Long-term rehab programs may be a good fit for people with more severe addiction concerns or those who have co-occurring disorders, like a mental health diagnosis.4 Depending on facility and availability, some centers may offer rehab stays for longer than 90 days.

What to Look for in Rehab Centers

There are a couple of key factors to consider when looking for a rehab program. The National Institute on Drug Abuse (NIDA) recommends finding a treatment center that offers a combination of the following:4

  • Medical care
  • Mental health services
  • Family services
  • Educational resources
  • Job services
  • HIV/AIDS testing and treatment
  • Legal services

Long-term rehab programs aren’t accessible to everyone. Even if you aren’t able to commit to long-term rehab, recovery is still possible. Short-term outpatient treatment, community support groups, and behavioral therapy are a few other lower-intensity options that can help treat alcohol addiction.1

With so many treatment types, lengths of stay, and levels of care, it can be hard to decide which one is right for you. When making your treatment decision, you may want to talk with your doctor or a mental health professional. They can give insight into what type of treatment will benefit you most. Every person is unique and will need a slightly different set of interventions.1

Questions to Ask a Rehab Center

A part of your rehab search can include asking questions before committing to a program. Interview a few facilities to ensure you feel comfortable with the quality of treatment you’re getting. Some questions you may want to ask include:5

  • How soon will I be able to begin treatment?1
  • Can you give me an approximate cost for the program?
  • Will insurance cover some or all these costs?
  • Is your rehab center accredited?
  • What are some of the qualifications of the professionals that work there?
  • Are you able to prescribe medications, if needed?
  • What is your treatment approach for alcohol use disorders?
  • Do you offer help for co-occurring disorders?
  • After completing treatment, what kind of support is available for me?

Does Insurance Cover Alcohol Rehab?

In most cases, insurance should help cover the cost of alcohol rehab. Under the Affordable Care Act (ACA), individual and small group health insurance plans sold through the Marketplace must cover both mental health and substance use services. Further, limits for addiction services can’t be more restrictive than other medical or surgical services.6,7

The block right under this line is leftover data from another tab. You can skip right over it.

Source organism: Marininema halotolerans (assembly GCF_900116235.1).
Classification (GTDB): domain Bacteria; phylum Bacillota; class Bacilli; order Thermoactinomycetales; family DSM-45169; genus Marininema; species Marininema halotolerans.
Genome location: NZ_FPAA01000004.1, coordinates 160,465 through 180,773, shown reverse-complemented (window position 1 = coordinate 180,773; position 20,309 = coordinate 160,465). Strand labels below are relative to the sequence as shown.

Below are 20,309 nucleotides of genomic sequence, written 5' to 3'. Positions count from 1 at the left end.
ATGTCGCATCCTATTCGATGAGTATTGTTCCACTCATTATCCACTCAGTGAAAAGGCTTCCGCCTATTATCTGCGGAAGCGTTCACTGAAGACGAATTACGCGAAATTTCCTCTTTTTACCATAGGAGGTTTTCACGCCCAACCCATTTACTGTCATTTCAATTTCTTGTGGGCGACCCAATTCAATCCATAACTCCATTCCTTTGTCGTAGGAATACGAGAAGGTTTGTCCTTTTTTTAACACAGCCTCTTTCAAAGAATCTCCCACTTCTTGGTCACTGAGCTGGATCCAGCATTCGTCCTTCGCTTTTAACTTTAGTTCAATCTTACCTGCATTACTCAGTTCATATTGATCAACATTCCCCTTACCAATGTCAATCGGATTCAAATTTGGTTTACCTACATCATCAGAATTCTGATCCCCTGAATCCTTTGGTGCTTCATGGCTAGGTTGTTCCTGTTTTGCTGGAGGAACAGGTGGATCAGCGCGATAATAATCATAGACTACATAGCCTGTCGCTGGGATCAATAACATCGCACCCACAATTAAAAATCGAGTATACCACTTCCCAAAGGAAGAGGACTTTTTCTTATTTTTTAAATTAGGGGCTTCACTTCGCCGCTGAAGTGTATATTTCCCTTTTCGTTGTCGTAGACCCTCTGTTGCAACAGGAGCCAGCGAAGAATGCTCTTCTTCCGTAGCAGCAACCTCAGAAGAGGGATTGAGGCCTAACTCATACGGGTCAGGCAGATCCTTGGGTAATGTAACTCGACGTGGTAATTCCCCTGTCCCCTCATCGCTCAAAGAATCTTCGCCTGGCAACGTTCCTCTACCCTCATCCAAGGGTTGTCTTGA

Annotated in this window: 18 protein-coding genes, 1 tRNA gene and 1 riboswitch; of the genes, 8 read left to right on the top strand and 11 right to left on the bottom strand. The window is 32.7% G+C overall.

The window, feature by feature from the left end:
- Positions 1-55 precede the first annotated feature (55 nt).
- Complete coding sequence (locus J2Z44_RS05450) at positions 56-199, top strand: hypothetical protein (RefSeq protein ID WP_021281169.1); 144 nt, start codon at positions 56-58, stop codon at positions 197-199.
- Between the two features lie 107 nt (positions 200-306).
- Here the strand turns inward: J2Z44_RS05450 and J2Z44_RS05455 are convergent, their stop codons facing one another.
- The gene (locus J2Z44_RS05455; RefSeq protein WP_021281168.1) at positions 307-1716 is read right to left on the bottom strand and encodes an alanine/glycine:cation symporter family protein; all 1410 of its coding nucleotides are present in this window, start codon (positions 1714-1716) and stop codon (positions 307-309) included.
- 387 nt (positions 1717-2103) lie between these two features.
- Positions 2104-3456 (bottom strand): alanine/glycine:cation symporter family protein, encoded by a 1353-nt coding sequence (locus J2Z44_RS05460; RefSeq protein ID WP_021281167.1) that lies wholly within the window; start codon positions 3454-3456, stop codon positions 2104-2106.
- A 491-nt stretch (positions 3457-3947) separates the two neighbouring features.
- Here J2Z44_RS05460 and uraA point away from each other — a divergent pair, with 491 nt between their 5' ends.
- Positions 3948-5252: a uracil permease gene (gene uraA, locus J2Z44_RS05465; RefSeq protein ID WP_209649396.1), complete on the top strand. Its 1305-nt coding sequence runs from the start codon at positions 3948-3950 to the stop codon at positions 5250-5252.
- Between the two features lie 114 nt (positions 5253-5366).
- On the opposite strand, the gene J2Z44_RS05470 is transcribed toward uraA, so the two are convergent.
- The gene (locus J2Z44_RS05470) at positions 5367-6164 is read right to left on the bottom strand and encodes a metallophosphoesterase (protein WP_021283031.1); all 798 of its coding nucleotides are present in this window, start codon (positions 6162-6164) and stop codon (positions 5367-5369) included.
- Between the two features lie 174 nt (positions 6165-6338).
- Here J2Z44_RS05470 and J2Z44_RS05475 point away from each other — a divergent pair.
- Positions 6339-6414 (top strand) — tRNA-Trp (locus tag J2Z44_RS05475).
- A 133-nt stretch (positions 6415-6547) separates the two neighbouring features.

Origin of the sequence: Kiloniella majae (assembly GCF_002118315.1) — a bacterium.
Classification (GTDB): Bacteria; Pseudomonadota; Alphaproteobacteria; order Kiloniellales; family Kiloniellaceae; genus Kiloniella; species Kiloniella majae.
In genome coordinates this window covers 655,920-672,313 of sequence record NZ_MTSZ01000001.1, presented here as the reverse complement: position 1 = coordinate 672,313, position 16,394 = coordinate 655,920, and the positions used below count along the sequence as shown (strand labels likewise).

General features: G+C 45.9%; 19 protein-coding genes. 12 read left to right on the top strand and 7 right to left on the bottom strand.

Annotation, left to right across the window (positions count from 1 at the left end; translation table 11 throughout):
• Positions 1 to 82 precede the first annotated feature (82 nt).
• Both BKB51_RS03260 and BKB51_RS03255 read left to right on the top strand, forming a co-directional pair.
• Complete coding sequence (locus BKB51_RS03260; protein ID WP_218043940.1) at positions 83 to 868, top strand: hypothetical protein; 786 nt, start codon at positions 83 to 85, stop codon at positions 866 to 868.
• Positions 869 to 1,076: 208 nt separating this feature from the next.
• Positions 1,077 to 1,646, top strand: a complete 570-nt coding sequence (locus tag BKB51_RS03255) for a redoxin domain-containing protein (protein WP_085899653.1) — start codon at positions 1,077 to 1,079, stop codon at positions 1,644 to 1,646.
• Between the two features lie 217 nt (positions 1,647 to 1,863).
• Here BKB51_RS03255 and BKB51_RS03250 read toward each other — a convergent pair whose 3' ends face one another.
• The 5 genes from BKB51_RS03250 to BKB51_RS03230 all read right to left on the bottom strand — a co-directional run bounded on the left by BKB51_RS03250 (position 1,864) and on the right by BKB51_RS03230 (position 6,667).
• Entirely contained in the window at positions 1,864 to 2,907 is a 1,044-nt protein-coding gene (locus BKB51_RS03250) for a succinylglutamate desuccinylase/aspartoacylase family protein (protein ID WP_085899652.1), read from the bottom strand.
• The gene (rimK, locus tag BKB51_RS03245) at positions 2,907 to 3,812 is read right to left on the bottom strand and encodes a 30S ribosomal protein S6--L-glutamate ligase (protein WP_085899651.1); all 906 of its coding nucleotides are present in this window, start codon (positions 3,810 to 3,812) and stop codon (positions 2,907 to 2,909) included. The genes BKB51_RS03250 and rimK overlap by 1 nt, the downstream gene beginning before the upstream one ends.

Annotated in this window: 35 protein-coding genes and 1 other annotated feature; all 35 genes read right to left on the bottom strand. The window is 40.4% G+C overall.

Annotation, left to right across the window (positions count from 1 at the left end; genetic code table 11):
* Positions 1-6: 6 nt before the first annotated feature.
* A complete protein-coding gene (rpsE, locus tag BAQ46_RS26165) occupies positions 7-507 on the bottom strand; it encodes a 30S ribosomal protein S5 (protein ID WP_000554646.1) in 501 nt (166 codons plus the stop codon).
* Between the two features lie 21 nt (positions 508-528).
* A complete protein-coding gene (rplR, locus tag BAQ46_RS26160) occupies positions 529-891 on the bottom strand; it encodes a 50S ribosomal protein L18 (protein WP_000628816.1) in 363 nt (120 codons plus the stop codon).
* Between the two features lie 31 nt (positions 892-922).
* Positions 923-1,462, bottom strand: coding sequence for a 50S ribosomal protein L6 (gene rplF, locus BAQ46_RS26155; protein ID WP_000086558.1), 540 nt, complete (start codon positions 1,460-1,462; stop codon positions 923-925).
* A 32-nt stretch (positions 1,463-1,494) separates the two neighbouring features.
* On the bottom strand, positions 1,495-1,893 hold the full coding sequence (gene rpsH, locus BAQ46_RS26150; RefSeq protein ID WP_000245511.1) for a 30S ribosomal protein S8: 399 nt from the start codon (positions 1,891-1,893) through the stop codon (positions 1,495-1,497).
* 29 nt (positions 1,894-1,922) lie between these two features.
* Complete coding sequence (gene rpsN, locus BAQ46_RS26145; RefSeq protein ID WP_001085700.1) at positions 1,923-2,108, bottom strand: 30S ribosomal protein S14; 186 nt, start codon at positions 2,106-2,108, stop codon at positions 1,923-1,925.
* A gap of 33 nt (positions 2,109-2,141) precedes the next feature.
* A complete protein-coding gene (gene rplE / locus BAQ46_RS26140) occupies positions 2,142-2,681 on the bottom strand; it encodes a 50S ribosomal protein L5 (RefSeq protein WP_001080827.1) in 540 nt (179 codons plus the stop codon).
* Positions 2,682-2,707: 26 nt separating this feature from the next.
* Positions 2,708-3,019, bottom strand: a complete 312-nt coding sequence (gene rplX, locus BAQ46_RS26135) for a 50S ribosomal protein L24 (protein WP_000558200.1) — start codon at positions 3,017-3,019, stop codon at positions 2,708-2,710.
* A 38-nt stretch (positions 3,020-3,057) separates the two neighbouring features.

Exactly what your insurance will cover depends on the plan and the level of care you need. Before committing to any rehab program, it’s a good idea to call your insurance company to see what they will and won’t cover. You can also fill out the form below to quickly check if your insurance is in-network at American Addiction Centers.

If you don’t have insurance, don’t worry. You still have options. Many treatment centers offer sliding scale fees and self-pay. Of treatment centers in the United States in 2020:8

  • More than half offered sliding scale payments.
  • 90% accepted self-payment.
  • 71% accepted Medicaid.
  • Nearly half accepted a state-financed plan other than Medicaid.
  • 44% offered low cost or free treatment. Some facilities will even charge little to no cost for substance use treatment.

How to Find Rehab Near Me

American Addiction Centers (AAC) has evidence-based rehab centers in several locations across the United States. Offering all lengths of stay, including outpatient and inpatient treatment, AAC provides a diverse range of treatment options to help suit your needs. Staff are available 24/7 to help answer your treatment questions and learn about your rehab options. Call to get started today.